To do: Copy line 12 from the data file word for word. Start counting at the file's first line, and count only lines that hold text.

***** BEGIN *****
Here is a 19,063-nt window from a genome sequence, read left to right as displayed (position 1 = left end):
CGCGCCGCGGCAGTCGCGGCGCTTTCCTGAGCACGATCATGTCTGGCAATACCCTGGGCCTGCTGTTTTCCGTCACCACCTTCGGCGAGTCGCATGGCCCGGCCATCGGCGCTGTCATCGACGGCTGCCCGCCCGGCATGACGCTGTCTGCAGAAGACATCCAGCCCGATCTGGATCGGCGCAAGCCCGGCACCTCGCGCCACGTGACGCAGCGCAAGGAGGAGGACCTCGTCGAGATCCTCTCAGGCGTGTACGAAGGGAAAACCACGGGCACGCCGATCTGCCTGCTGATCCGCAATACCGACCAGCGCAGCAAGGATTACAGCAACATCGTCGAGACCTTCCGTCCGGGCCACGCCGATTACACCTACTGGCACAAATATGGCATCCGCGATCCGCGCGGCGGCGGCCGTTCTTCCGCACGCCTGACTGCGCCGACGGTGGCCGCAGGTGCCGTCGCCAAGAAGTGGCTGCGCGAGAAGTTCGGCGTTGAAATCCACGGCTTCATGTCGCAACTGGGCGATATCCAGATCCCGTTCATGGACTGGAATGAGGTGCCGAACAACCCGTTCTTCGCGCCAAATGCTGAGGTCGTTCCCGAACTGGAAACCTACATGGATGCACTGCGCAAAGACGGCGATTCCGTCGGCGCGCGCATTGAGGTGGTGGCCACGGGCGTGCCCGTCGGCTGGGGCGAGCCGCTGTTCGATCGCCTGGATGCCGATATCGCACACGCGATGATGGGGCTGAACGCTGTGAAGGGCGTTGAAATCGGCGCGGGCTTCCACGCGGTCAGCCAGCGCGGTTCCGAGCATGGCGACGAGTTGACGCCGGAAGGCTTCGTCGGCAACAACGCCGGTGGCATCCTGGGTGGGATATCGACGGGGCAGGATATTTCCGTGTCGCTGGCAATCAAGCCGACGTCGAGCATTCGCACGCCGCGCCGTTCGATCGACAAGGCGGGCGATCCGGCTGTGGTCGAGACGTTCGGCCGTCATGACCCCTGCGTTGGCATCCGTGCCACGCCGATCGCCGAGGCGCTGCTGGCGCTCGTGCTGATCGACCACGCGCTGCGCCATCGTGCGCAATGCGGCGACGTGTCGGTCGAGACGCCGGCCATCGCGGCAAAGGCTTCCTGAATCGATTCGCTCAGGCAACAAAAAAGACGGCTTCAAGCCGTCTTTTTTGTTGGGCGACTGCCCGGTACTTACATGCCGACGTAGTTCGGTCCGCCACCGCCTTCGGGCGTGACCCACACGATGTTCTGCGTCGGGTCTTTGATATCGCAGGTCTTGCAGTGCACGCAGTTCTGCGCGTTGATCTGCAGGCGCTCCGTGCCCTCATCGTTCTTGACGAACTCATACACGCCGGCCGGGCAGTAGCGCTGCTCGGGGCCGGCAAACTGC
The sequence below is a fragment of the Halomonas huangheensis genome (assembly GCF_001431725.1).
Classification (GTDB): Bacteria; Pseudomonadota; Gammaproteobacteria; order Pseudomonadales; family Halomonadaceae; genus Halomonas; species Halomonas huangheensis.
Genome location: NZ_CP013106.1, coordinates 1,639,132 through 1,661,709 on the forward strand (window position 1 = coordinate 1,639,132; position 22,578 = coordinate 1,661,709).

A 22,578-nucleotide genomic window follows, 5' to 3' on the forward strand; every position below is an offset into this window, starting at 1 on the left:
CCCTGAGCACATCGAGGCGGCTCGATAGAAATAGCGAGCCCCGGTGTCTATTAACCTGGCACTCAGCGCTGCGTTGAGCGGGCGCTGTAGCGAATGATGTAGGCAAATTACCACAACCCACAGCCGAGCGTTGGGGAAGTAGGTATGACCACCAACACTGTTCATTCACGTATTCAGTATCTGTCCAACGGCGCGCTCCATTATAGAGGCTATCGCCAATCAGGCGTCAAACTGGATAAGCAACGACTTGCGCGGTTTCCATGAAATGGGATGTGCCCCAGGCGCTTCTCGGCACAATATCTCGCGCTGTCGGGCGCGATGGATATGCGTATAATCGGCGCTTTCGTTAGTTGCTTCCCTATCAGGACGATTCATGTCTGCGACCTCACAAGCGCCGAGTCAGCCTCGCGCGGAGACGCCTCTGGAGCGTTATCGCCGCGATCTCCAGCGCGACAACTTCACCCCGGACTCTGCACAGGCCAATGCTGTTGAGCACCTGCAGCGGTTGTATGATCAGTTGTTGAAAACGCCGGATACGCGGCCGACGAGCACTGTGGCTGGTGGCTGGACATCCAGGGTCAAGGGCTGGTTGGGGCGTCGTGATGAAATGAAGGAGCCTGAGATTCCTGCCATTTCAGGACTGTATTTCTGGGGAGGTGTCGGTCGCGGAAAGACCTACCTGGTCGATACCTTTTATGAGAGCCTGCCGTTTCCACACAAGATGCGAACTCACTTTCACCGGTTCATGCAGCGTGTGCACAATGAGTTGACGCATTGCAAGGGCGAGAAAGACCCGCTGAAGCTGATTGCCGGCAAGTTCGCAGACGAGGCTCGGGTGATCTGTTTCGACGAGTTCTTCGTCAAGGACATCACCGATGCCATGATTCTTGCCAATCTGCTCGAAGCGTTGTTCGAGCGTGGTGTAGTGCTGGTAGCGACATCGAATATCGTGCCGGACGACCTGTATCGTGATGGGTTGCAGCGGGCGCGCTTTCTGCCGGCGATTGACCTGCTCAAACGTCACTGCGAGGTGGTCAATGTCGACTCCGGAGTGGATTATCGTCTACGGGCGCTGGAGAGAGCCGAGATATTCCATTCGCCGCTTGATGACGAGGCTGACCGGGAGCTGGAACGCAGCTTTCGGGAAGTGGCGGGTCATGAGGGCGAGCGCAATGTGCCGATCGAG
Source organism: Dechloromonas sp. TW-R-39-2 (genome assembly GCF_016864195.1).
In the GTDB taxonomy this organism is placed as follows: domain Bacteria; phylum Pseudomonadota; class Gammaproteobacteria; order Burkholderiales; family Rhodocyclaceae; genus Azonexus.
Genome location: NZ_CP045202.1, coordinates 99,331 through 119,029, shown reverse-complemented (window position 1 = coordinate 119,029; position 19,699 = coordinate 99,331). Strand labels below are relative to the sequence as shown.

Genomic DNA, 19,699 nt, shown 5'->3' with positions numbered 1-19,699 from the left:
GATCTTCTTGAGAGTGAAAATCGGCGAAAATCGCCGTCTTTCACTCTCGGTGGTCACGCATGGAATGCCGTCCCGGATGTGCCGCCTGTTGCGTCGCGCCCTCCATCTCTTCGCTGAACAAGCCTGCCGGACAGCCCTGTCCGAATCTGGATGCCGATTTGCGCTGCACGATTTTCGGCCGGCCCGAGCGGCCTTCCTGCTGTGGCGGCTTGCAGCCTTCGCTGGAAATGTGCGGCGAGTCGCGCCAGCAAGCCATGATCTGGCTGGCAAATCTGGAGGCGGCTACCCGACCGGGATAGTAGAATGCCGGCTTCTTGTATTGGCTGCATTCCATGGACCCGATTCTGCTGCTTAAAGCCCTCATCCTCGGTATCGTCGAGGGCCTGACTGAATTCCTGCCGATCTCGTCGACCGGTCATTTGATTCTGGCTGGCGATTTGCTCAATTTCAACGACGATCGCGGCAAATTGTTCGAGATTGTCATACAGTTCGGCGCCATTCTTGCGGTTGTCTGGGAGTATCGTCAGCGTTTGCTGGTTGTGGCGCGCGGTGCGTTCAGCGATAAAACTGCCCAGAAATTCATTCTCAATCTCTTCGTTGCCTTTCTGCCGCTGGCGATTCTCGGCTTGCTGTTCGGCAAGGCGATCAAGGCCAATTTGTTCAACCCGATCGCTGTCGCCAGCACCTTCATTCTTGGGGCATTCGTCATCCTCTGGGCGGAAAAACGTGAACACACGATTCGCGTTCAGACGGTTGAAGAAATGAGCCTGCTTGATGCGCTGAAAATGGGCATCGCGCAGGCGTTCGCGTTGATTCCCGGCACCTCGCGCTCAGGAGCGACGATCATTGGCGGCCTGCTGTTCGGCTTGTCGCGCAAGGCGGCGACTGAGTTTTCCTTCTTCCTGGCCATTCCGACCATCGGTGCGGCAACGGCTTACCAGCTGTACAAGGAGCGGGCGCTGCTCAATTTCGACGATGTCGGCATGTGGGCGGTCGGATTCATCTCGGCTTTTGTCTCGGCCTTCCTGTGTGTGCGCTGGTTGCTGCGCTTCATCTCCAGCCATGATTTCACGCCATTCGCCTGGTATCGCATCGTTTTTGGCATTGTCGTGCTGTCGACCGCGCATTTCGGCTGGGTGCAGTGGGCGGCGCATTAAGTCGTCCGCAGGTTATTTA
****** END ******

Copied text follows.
GATCTTCTTGAGAGTGAAAATCGGCGAAAATCGCCGTCTTTCACTCTCGGTGGTCACGCATGGAATGCCGTCCCGGATGTGCCGCCTGTTGCGTCGCGCCCTCCATCTCTTCGCTGAACAAGCCTGCCGGACAGCCCTGTCCGAATCTGGATGCCGATTTGCGCTGCACGATTTTCGGCCGGCCCGAGCGGCCTTCCTGCTGTGGCGGCTTGCAGCCTTCGCTGGAAATGTGCGGCGAGTCGCGCCAGCAAGCCATGATCTGGCTGGCAAATCTGGAGGCGGCTACCCGACCGGGATAGTAGAATGCCGGCTTCTTGTATTGGCTGCATTCCATGGACCCGATTCTGCTGCTTAAAGCCCTCATCCTCGGTATCGTCGAGGGCCTGACTGAATTCCTGCCGATCTCGTCGACCGGTCATTTGATTCTGGCTGGCGATTTGCTCAATTTCAACGACGATCGCGGCAAATTGTTCGAGATTGTCATACAGTTCGGCGCCATTCTTGCGGTTGTCTGGGAGTATCGTCAGCGTTTGCTGGTTGTGGCGCGCGGTGCGTTCAGCGATAAAACTGCCCAGAAATTCATTCTCAATCTCTTCGTTGCCTTTCTGCCGCTGGCGATTCTCGGCTTGCTGTTCGGCAAGGCGATCAAGGCCAATTTGTTCAACCCGATCGCTGTCGCCAGCACCTTCATTCTTGGGGCATTCGTCATCCTCTGGGCGGAAAAACGTGAACACACGATTCGCGTTCAGACGGTTGAAGAAATGAGCCTGCTTGATGCGCTGAAAATGGGCATCGCGCAGGCGTTCGCGTTGATTCCCGGCACCTCGCGCTCAGGAGCGACGATCATTGGCGGCCTGCTGTTCGGCTTGTCGCGCAAGGCGGCGACTGAGTTTTCCTTCTTCCTGGCCATTCCGACCATCGGTGCGGCAACGGCTTACCAGCTGTACAAGGAGCGGGCGCTGCTCAATTTCGACGATGTCGGCATGTGGGCGGTCGGATTCATCTCGGCTTTTGTCTCGGCCTTCCTGTGTGTGCGCTGGTTGCTGCGCTTCATCTCCAGCCATGATTTCACGCCATTCGCCTGGTATCGCATCGTTTTTGGCATTGTCGTGCTGTCGACCGCGCATTTCGGCTGGGTGCAGTGGGCGGCGCATTAAGTCGTCCGCAGGTTATTTA